Da Vinci Today

History’s most creative genius, Leonardo da Vinci, was not superhuman, and following his methods can bring great intellectual rewards to anyone writes Walter Isaacson. Here’s how he begins his piece about the inventor and innovator:

Around the time that he reached the unnerving milestone of turning 30, Leonardo da Vinci wrote a letter to the ruler of Milan listing the reasons why he should be given a job. In 10 carefully numbered paragraphs, he touted his engineering skills, including his ability to design bridges, waterways, cannons and armored vehicles. Only at the end, as an afterthought, did he add that he was also an artist. “Likewise in painting, I can do everything possible,” he wrote.

Yes, he could. He would go on to create the two most famous paintings in history, the “Mona Lisa” and “The Last Supper.” But in his own mind, he was just as much a man of science and engineering, pursuing studies of anatomy, flying machines, fossils, birds, optics, geology and weaponry. His ability to combine art and science—made iconic by “Vitruvian Man,” his drawing of a perfectly proportioned man (possibly a self-portrait) spread-eagled inside a circle and square—is why so many consider him history’s most creative genius.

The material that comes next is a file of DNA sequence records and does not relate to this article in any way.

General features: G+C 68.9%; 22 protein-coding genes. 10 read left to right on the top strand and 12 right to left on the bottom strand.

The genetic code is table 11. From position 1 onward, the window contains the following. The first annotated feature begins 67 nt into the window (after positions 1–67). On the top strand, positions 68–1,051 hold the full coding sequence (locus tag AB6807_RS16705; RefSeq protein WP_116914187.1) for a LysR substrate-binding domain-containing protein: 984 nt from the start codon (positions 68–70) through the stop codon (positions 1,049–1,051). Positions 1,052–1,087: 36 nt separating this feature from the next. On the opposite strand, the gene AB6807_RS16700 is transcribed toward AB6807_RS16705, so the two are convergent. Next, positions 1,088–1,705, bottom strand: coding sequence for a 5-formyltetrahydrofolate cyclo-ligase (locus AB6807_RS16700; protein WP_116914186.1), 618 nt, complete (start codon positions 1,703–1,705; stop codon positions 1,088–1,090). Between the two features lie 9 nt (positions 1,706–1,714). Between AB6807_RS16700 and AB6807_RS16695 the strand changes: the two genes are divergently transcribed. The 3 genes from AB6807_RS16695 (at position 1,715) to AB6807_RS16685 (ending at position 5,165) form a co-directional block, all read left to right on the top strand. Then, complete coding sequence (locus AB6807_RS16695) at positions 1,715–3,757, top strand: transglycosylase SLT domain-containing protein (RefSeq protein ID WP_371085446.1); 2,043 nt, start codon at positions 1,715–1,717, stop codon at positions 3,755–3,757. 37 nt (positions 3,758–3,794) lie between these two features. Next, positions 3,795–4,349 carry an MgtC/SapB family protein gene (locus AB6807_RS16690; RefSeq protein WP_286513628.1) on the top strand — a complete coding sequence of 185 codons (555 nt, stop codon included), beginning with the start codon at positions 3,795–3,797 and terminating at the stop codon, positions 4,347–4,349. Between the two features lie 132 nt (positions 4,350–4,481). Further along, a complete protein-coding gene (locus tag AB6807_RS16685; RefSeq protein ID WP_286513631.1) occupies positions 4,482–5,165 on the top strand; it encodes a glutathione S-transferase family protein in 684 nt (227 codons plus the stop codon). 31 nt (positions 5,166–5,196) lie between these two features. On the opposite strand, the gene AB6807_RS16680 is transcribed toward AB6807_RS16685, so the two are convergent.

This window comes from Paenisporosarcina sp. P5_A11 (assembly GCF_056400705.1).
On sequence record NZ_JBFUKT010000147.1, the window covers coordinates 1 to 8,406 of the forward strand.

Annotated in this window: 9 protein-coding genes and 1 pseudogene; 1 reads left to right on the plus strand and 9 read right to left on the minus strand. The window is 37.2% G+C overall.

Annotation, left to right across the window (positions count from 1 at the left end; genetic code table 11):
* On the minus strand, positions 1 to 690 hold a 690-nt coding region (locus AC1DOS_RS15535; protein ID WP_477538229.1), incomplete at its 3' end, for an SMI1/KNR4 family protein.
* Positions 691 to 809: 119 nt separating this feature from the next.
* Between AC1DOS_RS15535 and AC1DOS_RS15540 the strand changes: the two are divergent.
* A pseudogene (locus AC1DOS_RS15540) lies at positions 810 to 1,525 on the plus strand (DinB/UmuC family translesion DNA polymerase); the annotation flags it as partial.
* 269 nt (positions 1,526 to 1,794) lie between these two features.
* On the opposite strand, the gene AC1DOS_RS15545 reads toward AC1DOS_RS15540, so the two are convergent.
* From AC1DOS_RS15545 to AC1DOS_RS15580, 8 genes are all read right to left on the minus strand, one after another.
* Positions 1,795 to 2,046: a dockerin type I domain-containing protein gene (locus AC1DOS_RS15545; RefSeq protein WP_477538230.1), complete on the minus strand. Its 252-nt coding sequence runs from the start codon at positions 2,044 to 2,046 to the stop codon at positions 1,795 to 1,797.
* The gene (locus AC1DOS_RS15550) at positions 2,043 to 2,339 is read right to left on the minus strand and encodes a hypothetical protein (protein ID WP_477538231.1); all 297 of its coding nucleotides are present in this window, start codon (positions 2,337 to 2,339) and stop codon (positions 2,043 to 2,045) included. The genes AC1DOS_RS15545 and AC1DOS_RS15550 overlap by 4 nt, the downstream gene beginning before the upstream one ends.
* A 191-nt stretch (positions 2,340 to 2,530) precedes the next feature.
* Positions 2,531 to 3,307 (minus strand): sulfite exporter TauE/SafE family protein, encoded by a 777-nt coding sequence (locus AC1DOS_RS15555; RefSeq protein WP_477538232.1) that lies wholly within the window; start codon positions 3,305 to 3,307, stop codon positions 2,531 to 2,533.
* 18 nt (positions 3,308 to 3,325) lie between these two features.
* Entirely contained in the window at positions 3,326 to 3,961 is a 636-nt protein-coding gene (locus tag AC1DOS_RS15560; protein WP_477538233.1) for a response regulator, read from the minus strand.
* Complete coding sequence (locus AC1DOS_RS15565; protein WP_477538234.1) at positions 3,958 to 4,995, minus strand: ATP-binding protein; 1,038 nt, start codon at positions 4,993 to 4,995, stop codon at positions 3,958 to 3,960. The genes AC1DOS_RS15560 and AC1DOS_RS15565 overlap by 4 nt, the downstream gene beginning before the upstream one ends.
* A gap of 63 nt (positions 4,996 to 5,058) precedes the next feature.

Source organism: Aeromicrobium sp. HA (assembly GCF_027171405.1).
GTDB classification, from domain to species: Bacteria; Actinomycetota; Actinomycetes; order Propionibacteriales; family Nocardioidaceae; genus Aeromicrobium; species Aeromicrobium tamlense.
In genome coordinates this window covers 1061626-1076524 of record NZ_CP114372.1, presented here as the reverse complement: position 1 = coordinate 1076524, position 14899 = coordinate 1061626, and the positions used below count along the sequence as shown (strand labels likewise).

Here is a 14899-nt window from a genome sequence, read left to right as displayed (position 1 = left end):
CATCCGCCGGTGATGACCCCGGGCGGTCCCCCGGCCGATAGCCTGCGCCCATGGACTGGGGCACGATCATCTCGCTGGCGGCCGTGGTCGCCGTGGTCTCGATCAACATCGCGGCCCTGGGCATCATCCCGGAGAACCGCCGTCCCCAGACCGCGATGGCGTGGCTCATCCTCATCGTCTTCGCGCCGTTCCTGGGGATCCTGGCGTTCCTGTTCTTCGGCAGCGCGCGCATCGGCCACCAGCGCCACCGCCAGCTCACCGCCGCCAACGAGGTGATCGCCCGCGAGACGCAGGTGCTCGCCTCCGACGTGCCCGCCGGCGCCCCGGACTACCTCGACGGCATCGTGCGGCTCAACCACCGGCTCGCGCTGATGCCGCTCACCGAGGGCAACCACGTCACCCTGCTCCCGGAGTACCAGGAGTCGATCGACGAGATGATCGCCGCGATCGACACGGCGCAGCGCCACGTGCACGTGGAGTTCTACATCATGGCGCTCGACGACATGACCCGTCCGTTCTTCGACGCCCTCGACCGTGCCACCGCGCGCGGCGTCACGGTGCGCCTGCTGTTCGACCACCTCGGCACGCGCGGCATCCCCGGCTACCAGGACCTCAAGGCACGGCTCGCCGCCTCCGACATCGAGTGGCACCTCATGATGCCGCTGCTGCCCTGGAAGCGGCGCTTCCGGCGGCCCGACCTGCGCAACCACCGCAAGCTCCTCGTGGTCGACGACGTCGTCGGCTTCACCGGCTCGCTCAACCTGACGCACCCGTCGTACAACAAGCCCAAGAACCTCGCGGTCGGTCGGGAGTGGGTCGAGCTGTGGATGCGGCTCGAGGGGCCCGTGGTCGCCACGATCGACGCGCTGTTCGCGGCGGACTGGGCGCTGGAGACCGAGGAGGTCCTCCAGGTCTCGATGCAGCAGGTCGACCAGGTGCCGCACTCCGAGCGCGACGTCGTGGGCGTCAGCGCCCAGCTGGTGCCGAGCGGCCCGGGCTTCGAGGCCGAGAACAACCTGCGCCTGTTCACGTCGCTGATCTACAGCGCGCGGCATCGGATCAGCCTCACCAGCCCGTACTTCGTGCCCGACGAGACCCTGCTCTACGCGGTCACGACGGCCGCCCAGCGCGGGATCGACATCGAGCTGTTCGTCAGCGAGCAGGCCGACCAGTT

Fortunately for us, Leonardo was also a very human genius. He was not the recipient of supernatural intellect in the manner of, for example, Newton or Einstein, whose minds had such unfathomable processing power that we can merely marvel at them. His genius came from being wildly imaginative, quirkily curious and willfully observant. It was a product of his own will and effort, which makes his example more inspiring for us mere mortals and also more possible to emulate.

More than 7,000 pages of Leonardo’s notebooks still exist, and there we find plenty of evidence that he was not superhuman. He made mistakes in arithmetic. He had a deep feel for geometry but was not adroit at using equations to codify nature’s laws. He left many artistic projects unfinished and pages of brilliant treatises unpublished. He was also prone to fantasy, envisioning flying machines that never flew and tanks that never rolled.

Want more? You can read the full piece here